“Even the weather cooperated, the Bayliner Beast did not. About 3 miles shy of our destination, a screaming jolt emitting from the engine area stopped us dead in our tracks…or rather made our wake crash up onto the stern swimstep. What the —-???? Seriously?? How can this be? No shallows, no rocks on the chart, new engine gingerly broken in, no crabpots (remember this is a lake afterall). UGH! Ok, well time for ANOTHER first: let’s tow ‘er in.”
In the meantime, here’s a view of Killarney waterfront –a town of 400. It only got its first road to it about 45 years ago so everything along its 3 block length has a dock. Not only do you pull up to the dock for gas but you also pull up to the liquor store, the grocery store, the icecream store and a variety of restaurants at each of their individual little docks. “Parking” is limited to 30 minutes at most places! haha
Lots of Loopers passing through. Some we met last Fall way up on the river; others we’ve read about on the Looper forum.
Ok we only have a handful of Canadian towns to pass by on THIS adventure so winding towards Lake Michigan and Chicago on the horizon. Check back again. We’ll try to post as often as possible. Hope all your retinas are intact after eclipse gazing!
Ok, Ok… I know we aren’t posting as often as we should be; but seriously, the internet connectivity is a REAL problem here. And now that is compounded by multiple nights at anchor in the middle of nowhere which in and of itself has been compounded by a 3 day small craft warning requiring us to hole-up where we are lucky to get a sporadic half-bar signal a couple of times a day. That’s where I sit as I start to write this…hopefully we will make it out to a town of 400 by Sunday the 20th and hopefully there will be connectivity there! We’ll see.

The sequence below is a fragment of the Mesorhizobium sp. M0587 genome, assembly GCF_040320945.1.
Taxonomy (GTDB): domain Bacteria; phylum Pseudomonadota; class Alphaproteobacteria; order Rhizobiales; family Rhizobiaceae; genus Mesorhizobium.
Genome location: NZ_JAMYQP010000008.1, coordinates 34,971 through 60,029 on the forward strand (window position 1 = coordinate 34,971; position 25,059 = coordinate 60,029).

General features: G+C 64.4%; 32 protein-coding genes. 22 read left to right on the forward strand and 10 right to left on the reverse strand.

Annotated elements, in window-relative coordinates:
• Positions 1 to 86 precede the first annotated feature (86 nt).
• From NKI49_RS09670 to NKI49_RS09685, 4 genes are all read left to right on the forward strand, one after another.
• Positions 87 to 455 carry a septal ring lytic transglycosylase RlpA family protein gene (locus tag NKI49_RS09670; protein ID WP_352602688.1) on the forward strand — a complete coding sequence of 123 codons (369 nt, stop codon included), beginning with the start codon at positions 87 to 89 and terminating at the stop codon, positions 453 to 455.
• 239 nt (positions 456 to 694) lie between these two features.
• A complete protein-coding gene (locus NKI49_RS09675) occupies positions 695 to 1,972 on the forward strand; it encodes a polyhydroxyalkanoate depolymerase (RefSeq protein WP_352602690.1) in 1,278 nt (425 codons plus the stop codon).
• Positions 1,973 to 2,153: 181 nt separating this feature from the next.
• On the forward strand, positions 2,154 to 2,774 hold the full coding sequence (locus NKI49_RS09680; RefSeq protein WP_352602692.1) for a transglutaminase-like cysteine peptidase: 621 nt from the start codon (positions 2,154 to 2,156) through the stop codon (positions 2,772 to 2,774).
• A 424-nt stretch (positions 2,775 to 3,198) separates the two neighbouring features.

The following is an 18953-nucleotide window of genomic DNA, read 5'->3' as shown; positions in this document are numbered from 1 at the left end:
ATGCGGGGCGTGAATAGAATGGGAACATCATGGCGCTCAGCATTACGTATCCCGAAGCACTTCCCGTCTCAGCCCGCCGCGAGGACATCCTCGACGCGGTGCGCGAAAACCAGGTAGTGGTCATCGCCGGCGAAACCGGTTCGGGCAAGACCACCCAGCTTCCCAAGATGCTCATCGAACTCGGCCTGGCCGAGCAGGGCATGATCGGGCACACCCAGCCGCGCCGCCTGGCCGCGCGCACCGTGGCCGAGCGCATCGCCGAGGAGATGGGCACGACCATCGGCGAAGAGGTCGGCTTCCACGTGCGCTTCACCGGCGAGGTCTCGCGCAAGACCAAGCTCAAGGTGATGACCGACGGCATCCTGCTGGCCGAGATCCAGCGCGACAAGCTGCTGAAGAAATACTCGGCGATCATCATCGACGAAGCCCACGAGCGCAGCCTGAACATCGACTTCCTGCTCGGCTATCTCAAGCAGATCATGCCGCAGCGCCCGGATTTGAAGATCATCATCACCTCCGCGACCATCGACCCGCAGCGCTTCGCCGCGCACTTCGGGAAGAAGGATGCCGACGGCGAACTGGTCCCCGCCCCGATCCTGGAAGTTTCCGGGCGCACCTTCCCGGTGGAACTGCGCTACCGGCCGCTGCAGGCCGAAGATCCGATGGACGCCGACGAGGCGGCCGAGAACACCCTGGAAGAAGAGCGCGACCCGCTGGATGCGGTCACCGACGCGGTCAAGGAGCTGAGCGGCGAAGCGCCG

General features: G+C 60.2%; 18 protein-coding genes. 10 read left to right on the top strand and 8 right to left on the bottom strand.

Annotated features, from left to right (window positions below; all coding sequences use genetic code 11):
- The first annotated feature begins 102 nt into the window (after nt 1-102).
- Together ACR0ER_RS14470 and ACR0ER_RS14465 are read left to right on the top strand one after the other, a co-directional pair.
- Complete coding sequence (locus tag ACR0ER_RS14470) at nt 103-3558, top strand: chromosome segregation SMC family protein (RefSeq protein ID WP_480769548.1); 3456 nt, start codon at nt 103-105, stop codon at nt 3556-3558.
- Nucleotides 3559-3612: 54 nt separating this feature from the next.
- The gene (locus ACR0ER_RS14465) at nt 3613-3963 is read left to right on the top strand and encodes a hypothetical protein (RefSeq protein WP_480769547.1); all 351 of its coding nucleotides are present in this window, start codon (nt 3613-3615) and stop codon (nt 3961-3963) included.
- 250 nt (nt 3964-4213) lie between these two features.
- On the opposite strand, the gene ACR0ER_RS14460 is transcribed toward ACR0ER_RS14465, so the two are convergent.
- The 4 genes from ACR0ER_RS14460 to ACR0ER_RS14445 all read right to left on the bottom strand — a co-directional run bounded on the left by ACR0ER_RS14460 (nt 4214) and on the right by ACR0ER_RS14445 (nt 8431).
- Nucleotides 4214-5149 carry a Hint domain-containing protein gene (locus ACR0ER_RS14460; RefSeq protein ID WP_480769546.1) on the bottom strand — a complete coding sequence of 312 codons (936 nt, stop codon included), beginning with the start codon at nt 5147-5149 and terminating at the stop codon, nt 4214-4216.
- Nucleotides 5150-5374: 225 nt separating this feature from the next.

In the meantime, the days are blurring together so perhaps the photos here will not be in exact chronological order (but unless you are omniscient (or have been here) you probably won’t know the difference!)
The bottom line (from this perch that feels like the top of the world) is the soul-fulfilling visual trip caused by the geology formations. Georgian Bay and the adjoining North Channel, is a mere sub section of Lake Huron –separated from the main body of Lake Huron by the Bruce Peninsula and Manitoulin Island. Georgian Bay alone is almost as large as Lake Ontario. The whole area is famously referred to as the Canadian Shield with its igneous and metamorphic bedrock exposed by the passage of time and the last ice age—kinda like a rock yamaka perched on the top of Canada.
The northern shore is dotted with literally thousands and thousands of solid rock islands and even more wannabe, little islands the size of cars, busses and large houses (some of which are dangerously submerged under merely 6-12inches of water)—hence, the area is called 30,000 Islands. They are the mere remnants of 39,000 foot mountains that were formed with the accumulations of multiple layers of volcanic molten from over 150 different volcanic belts. And the shallow waters between all the islands and the mainland are lined with that same solid rock…making anchoring sometimes tricky!
Stunningly beautiful, impossible to capture in a photo, and treacherous if you meander out of the channel for a blink. (kinda sounds like a teen describing his first crush!) Here is a geologic sampling to give you an idea of what we’ve had in the last week.
It is actually impossible to get a feel for all this geology and aura by photo (and certainly even less possible by words alone)…you’ll just have to make the journey. Georgian Bay is so cool that it actually inspired the second best art work of all of Canada (behind the amazing British Columbia totem poles of the Salish and other Firsts): The Work of the Group of 7.
And here’s my photographic version of the above: